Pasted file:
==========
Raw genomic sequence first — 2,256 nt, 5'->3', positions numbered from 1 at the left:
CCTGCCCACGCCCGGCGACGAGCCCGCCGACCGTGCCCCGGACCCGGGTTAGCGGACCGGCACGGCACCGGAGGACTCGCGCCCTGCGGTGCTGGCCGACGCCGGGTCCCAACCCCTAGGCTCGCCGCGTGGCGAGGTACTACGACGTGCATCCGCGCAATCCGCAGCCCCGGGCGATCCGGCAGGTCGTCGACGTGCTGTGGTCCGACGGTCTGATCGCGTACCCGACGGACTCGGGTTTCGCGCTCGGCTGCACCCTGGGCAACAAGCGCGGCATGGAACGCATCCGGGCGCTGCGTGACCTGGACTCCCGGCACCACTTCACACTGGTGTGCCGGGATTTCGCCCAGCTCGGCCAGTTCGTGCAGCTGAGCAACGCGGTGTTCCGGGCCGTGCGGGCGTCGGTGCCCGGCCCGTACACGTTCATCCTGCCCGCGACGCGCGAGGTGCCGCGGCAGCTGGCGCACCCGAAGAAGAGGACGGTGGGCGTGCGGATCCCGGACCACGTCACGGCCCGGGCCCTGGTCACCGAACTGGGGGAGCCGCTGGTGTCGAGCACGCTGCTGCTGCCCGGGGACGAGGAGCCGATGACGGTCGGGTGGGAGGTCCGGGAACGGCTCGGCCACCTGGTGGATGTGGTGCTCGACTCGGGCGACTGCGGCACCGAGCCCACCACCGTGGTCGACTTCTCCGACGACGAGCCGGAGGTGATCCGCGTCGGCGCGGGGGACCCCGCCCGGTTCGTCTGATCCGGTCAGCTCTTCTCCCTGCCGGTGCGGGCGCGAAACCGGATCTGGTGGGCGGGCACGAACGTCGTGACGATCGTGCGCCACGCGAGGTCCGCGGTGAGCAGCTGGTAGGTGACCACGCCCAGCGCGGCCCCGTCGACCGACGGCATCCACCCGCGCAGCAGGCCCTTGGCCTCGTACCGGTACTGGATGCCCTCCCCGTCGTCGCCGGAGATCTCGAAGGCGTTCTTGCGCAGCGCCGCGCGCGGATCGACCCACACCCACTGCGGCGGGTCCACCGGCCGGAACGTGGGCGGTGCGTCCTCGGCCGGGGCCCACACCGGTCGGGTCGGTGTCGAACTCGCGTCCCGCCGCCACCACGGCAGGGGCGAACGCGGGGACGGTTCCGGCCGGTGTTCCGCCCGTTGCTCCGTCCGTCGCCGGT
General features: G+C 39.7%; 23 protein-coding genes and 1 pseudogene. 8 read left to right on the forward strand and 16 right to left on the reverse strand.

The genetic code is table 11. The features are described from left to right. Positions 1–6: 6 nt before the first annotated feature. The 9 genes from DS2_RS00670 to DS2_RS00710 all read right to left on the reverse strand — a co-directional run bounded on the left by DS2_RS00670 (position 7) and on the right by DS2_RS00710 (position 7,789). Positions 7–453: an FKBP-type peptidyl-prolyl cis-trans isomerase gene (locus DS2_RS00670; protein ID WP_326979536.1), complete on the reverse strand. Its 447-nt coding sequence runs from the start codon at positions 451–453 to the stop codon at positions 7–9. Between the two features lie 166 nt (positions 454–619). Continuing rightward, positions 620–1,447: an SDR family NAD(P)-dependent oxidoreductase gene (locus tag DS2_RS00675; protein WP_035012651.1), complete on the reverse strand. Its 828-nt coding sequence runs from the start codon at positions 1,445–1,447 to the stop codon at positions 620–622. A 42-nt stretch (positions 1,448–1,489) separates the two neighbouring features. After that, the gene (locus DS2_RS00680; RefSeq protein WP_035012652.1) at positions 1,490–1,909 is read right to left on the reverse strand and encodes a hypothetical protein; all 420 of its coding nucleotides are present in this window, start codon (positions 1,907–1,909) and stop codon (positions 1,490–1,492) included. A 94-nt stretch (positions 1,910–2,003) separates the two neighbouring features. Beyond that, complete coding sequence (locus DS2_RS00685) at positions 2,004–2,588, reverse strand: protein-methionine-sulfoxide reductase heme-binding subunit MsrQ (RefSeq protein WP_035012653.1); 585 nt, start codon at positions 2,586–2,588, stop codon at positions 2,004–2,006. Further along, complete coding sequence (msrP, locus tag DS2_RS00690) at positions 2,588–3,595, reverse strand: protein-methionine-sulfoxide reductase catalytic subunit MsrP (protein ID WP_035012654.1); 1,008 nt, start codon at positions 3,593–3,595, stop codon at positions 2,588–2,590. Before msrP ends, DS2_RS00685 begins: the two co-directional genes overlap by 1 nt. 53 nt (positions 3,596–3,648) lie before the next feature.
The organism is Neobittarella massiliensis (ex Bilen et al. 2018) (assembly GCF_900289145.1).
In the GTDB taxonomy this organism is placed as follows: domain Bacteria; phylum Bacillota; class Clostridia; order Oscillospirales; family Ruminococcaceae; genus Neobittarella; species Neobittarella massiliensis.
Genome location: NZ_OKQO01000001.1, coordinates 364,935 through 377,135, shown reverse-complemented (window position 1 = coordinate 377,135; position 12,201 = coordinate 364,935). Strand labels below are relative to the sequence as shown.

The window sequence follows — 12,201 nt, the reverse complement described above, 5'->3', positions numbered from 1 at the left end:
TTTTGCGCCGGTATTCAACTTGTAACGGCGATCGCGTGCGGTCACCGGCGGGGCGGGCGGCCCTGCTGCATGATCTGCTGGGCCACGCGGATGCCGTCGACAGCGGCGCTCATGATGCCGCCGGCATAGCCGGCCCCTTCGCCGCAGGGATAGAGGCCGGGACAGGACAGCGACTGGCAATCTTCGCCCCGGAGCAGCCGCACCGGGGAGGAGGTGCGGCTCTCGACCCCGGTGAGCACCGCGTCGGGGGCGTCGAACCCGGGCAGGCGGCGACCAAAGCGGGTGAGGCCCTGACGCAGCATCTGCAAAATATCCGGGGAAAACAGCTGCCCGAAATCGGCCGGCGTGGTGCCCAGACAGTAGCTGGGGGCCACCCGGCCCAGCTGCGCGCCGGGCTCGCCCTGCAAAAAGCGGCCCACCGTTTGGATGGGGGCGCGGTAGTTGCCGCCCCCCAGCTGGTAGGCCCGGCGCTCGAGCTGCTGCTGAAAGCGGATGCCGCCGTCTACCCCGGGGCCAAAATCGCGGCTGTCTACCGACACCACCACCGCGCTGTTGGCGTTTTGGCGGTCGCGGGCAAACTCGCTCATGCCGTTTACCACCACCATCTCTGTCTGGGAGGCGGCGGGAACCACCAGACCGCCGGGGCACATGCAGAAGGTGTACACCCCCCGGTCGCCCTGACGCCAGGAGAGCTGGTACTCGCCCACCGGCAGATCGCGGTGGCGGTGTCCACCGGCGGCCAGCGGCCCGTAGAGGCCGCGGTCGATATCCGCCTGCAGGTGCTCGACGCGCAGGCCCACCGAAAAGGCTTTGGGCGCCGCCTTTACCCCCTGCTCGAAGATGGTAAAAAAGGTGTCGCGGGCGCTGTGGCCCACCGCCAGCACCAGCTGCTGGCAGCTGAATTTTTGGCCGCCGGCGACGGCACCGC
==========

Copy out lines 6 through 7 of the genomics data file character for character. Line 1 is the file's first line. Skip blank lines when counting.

In the GTDB taxonomy this organism is placed as follows: domain Bacteria; phylum Bacillota; class Clostridia; order Oscillospirales; family Ruminococcaceae; genus Neobittarella; species Neobittarella massiliensis.
Genome location: NZ_OKQO01000001.1, coordinates 364,935 through 377,135, shown reverse-complemented (window position 1 = coordinate 377,135; position 12,201 = coordinate 364,935). Strand labels below are relative to the sequence as shown.